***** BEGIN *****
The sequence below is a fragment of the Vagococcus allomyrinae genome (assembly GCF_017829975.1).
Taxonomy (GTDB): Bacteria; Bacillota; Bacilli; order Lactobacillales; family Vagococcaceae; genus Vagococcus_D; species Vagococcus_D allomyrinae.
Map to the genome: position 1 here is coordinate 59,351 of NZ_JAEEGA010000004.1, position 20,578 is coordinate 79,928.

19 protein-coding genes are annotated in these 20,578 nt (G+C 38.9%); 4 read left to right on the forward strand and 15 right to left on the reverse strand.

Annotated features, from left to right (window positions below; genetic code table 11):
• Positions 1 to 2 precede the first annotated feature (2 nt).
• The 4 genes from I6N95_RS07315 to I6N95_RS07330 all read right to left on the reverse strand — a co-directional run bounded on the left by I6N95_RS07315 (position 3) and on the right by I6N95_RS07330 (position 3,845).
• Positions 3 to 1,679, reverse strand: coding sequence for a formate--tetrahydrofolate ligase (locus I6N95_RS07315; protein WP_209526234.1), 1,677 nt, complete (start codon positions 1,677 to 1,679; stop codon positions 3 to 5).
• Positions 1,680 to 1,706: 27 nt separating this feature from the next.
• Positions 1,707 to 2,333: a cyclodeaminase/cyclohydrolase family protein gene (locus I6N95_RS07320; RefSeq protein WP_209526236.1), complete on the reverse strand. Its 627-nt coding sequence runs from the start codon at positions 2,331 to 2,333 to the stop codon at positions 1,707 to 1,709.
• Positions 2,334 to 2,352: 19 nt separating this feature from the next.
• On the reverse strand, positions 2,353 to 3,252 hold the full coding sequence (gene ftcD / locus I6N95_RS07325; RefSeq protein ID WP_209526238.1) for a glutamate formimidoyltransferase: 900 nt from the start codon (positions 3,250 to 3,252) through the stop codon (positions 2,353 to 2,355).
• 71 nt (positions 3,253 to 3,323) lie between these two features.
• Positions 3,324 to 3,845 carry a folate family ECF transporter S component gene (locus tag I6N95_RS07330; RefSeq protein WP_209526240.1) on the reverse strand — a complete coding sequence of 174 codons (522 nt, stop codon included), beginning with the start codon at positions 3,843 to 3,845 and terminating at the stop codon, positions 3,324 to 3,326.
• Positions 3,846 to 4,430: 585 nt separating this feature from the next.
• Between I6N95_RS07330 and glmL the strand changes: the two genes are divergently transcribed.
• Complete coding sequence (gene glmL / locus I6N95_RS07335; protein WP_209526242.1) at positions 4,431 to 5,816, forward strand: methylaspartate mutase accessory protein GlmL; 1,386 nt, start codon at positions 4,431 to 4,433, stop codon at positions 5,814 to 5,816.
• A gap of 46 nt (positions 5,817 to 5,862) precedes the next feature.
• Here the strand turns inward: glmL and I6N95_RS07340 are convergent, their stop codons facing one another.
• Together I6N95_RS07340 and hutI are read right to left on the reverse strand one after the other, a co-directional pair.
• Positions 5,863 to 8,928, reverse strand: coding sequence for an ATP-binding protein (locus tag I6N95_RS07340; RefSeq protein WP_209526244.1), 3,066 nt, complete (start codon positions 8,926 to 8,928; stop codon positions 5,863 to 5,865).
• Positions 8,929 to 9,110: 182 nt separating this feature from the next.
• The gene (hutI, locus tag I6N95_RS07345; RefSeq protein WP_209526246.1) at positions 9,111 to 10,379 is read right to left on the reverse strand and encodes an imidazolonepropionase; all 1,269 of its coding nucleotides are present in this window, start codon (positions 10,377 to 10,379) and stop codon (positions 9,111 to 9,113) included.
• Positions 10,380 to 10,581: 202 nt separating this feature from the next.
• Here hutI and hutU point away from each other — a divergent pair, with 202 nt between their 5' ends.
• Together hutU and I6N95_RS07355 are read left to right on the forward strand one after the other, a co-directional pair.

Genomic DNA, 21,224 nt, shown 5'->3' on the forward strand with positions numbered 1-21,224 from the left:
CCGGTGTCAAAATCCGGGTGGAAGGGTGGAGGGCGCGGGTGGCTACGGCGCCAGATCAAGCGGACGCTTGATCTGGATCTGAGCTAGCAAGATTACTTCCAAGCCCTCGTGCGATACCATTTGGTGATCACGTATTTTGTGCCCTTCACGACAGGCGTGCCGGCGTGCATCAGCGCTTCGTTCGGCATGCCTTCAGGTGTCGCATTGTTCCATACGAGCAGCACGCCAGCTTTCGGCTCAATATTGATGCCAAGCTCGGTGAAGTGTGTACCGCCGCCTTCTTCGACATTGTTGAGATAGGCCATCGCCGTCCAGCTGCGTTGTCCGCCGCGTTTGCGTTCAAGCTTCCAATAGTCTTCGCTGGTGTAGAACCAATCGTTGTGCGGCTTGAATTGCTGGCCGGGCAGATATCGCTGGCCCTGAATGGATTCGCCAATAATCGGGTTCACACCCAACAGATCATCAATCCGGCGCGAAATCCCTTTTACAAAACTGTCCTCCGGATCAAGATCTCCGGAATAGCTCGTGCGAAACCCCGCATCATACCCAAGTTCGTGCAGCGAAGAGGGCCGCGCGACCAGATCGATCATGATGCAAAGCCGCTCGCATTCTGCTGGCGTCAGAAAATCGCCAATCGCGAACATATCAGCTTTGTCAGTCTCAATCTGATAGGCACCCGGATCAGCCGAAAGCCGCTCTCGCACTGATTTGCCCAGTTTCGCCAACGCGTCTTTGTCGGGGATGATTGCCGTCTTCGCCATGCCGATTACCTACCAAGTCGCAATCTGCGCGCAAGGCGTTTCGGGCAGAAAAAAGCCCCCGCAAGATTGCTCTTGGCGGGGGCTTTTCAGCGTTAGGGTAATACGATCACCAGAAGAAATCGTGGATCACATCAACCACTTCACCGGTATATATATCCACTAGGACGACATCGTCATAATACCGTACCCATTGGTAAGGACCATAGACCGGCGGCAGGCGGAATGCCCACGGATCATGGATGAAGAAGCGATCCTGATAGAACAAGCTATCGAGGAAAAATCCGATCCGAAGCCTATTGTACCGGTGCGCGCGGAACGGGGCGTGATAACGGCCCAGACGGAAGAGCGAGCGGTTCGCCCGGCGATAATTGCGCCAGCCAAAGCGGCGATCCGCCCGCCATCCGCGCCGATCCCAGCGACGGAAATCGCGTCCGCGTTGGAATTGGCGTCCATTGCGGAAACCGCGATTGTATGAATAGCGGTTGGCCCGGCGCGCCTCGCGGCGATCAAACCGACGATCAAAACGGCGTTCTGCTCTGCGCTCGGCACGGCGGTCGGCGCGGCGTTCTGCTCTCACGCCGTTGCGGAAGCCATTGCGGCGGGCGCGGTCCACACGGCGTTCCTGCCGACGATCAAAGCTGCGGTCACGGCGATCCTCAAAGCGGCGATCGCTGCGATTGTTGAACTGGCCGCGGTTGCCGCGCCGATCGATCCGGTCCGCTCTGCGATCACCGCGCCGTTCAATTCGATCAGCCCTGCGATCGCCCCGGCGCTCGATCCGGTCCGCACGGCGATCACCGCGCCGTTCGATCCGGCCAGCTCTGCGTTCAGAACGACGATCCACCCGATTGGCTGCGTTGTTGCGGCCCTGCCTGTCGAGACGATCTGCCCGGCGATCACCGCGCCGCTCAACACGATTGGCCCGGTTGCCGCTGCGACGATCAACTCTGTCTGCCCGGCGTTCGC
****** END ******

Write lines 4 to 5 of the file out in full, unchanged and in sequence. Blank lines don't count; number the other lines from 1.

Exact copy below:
19 protein-coding genes are annotated in these 20,578 nt (G+C 38.9%); 4 read left to right on the forward strand and 15 right to left on the reverse strand.

Annotated features, from left to right (window positions below; genetic code table 11):